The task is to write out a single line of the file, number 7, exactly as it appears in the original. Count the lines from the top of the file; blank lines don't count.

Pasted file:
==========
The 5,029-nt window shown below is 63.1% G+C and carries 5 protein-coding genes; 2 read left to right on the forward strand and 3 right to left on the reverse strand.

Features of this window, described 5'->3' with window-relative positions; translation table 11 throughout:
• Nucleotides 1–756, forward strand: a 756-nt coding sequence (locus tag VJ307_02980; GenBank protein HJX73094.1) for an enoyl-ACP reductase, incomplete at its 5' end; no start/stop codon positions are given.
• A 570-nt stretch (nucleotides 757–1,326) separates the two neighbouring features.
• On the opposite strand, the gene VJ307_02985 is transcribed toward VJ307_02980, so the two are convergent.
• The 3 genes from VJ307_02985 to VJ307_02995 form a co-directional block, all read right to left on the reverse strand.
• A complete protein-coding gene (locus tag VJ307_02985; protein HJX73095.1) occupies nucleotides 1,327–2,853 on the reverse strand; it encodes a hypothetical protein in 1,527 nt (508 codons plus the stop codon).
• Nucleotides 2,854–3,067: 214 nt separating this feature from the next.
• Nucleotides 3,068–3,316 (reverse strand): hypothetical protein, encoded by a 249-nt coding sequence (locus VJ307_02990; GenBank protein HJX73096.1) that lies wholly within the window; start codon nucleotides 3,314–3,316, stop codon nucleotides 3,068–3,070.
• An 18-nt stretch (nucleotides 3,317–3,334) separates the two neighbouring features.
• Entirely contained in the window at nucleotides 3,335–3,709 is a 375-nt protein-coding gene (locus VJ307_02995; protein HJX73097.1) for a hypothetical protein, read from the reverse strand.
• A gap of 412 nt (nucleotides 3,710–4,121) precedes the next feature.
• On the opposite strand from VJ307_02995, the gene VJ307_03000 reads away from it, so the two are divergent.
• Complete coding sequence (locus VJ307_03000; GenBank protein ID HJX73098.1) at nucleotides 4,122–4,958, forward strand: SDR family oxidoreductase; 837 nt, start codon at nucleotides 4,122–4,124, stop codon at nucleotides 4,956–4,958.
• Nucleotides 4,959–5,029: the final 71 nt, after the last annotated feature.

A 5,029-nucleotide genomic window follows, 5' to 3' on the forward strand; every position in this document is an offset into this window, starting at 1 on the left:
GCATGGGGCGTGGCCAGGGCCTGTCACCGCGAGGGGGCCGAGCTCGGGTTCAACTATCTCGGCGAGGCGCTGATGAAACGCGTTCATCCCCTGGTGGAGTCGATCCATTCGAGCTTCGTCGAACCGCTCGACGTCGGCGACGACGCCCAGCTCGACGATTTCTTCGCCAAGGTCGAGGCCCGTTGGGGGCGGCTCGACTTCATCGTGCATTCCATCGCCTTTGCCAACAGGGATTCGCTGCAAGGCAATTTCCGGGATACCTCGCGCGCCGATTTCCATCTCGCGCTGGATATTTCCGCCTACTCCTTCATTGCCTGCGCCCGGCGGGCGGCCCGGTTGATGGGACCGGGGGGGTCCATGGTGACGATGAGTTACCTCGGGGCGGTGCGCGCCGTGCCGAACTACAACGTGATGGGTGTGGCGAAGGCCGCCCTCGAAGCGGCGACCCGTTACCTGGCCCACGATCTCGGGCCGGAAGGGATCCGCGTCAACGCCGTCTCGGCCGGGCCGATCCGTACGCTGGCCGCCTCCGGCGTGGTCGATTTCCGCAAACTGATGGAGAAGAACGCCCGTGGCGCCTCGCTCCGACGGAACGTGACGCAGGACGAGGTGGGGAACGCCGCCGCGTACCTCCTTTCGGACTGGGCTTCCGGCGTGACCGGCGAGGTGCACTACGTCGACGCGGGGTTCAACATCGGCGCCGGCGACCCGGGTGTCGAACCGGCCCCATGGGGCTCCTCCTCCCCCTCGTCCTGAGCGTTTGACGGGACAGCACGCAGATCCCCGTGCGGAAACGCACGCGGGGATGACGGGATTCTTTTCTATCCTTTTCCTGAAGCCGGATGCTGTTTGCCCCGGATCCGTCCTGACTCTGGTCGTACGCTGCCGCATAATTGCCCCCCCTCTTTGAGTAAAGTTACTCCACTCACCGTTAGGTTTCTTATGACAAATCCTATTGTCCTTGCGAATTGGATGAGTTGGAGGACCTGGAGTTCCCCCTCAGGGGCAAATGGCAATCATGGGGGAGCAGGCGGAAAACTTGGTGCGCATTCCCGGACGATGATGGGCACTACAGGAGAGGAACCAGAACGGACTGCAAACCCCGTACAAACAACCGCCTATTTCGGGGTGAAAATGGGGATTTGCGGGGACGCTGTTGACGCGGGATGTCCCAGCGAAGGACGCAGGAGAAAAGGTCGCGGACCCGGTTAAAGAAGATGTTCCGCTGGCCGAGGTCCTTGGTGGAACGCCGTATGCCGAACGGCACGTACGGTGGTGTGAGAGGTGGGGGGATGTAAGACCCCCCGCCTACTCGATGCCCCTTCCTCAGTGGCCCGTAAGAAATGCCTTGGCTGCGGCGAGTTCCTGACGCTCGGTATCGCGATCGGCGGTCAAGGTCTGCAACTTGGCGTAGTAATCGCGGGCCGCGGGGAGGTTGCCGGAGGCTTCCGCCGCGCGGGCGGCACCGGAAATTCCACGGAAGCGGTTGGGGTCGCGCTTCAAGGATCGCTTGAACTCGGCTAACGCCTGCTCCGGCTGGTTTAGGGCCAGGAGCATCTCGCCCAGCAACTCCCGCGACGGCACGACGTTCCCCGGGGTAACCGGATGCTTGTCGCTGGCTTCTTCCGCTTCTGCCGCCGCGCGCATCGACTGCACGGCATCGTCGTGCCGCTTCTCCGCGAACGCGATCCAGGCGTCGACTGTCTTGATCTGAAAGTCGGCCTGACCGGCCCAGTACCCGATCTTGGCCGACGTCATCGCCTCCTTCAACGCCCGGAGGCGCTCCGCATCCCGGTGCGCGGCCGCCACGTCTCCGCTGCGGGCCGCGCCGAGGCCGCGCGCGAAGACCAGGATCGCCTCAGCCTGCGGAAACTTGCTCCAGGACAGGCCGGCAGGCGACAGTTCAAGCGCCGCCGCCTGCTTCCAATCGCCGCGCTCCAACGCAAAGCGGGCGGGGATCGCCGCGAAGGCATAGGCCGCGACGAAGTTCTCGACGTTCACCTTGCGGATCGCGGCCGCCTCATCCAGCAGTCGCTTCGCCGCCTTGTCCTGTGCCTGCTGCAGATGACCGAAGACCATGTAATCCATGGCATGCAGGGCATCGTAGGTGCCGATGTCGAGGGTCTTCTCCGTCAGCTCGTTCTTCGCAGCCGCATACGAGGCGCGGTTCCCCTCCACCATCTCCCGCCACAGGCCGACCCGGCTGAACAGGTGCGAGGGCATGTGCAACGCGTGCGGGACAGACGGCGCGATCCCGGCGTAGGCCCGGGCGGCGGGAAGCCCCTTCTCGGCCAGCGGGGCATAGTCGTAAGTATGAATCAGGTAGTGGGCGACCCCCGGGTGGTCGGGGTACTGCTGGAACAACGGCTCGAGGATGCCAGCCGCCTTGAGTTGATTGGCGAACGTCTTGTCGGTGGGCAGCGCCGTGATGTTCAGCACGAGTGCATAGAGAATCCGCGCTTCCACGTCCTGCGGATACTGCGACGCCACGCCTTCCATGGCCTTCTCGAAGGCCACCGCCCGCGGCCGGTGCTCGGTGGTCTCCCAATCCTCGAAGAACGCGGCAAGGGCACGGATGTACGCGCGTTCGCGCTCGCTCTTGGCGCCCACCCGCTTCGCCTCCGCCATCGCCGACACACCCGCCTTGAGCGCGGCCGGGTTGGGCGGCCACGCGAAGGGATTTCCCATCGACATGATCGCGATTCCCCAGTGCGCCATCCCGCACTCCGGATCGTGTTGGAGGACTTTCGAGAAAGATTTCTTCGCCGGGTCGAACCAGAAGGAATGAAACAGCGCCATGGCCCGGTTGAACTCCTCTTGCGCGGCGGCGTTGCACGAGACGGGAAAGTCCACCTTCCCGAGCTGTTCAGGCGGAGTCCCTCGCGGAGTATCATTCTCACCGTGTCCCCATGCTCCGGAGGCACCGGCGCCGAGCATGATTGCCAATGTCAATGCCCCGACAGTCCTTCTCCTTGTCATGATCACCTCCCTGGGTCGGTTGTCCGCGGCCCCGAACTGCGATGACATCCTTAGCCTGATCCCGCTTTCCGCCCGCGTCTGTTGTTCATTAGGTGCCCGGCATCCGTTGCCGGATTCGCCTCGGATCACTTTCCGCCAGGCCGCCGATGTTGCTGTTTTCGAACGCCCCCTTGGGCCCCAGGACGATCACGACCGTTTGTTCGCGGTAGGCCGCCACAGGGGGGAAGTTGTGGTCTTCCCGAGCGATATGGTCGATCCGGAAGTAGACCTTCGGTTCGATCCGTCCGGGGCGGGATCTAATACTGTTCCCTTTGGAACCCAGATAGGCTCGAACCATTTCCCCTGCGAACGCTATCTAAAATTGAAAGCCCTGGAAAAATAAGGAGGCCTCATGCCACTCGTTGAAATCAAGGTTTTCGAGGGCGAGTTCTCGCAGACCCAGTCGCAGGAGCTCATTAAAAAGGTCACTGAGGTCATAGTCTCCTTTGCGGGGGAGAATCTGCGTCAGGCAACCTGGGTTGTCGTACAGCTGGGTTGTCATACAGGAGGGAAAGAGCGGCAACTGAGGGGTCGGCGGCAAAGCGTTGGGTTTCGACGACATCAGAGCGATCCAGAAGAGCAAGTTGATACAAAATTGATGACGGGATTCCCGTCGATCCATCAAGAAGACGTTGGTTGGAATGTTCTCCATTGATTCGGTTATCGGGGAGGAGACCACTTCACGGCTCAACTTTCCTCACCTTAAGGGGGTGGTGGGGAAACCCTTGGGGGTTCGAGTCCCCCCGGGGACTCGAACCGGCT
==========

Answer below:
• A complete protein-coding gene (locus tag VJ307_02985; protein HJX73095.1) occupies nucleotides 1,327–2,853 on the reverse strand; it encodes a hypothetical protein in 1,527 nt (508 codons plus the stop codon).